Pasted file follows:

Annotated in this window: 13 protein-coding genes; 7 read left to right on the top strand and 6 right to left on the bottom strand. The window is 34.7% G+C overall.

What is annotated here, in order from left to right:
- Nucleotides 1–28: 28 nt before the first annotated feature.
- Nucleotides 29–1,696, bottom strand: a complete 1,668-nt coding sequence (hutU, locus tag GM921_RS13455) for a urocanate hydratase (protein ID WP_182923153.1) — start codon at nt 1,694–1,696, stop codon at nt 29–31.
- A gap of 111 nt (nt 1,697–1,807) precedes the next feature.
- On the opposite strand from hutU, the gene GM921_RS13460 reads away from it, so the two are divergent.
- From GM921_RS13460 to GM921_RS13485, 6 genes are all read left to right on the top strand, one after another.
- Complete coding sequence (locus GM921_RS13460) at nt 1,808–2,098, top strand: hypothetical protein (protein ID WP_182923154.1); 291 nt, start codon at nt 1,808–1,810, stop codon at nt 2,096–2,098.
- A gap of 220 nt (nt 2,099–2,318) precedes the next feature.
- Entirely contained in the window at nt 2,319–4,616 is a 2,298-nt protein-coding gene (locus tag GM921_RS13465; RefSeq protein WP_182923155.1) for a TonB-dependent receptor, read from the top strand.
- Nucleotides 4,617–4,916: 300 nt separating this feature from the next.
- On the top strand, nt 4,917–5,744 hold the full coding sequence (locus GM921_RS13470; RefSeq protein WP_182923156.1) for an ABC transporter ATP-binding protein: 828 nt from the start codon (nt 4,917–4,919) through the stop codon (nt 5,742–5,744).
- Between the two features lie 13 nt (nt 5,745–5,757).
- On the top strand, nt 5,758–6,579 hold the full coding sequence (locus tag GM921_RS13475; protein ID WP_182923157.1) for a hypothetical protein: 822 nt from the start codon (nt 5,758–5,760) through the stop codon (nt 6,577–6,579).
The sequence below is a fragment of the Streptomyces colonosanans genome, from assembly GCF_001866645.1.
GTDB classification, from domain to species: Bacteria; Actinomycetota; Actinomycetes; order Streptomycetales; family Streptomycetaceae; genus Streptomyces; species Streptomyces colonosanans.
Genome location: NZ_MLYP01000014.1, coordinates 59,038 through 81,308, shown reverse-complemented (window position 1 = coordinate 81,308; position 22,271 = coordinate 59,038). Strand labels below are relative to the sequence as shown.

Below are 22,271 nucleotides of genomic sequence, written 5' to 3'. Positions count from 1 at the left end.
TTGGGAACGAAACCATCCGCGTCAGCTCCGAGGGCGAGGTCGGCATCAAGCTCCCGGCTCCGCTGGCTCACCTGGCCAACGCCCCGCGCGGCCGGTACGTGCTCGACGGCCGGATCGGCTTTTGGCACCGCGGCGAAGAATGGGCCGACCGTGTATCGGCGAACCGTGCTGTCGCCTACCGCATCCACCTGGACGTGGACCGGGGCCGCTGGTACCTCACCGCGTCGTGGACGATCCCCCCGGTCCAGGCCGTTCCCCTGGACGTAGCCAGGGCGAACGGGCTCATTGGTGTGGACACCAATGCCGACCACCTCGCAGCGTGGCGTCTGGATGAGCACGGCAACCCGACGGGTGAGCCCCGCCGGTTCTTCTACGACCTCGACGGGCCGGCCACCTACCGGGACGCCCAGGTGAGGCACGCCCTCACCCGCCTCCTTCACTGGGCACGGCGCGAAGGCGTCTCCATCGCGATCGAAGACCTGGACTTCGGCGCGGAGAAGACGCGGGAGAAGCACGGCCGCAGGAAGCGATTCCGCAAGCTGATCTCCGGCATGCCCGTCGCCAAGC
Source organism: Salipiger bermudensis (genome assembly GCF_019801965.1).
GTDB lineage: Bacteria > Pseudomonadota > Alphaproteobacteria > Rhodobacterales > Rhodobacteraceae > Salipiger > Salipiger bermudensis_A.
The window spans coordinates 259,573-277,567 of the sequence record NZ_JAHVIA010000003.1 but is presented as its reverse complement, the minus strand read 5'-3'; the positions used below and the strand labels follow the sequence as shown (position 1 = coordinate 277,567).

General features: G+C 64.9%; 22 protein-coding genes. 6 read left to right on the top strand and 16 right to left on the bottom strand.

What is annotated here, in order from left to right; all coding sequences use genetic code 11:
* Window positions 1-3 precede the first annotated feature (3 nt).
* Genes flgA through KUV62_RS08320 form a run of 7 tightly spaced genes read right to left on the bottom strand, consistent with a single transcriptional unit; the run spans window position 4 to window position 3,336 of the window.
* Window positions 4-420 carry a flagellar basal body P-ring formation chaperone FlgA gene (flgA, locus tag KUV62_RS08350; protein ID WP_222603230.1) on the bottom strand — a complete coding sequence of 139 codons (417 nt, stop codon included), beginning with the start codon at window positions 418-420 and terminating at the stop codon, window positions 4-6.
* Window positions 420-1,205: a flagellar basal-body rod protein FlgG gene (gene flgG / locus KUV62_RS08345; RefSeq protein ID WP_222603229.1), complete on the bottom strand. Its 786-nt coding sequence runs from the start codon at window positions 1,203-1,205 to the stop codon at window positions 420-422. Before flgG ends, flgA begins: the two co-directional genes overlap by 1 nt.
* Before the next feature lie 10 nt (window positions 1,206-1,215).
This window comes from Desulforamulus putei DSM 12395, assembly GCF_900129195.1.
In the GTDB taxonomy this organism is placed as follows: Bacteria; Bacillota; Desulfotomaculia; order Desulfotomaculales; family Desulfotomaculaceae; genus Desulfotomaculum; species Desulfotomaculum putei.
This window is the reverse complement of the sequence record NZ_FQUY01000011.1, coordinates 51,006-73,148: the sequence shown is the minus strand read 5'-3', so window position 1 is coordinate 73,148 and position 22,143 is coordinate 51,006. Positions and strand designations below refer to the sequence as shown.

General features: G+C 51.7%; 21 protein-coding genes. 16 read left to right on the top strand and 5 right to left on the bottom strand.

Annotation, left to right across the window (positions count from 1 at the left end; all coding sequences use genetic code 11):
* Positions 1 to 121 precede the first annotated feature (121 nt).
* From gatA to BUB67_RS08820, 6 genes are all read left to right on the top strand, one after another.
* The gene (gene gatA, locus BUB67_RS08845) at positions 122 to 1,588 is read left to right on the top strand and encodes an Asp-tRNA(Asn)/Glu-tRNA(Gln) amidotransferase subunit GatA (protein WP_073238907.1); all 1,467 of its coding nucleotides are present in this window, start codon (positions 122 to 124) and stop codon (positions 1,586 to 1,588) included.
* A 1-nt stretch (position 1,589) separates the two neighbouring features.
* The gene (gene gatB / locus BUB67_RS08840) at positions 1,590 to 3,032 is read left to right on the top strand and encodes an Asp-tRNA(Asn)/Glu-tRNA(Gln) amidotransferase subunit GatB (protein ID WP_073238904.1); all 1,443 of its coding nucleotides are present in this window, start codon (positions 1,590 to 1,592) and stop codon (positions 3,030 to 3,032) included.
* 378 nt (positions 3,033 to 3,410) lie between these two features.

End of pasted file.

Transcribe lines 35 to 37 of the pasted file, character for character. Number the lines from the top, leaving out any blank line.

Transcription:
* Positions 1 to 121 precede the first annotated feature (121 nt).
* From gatA to BUB67_RS08820, 6 genes are all read left to right on the top strand, one after another.
* The gene (gene gatA, locus BUB67_RS08845) at positions 122 to 1,588 is read left to right on the top strand and encodes an Asp-tRNA(Asn)/Glu-tRNA(Gln) amidotransferase subunit GatA (protein WP_073238907.1); all 1,467 of its coding nucleotides are present in this window, start codon (positions 122 to 124) and stop codon (positions 1,586 to 1,588) included.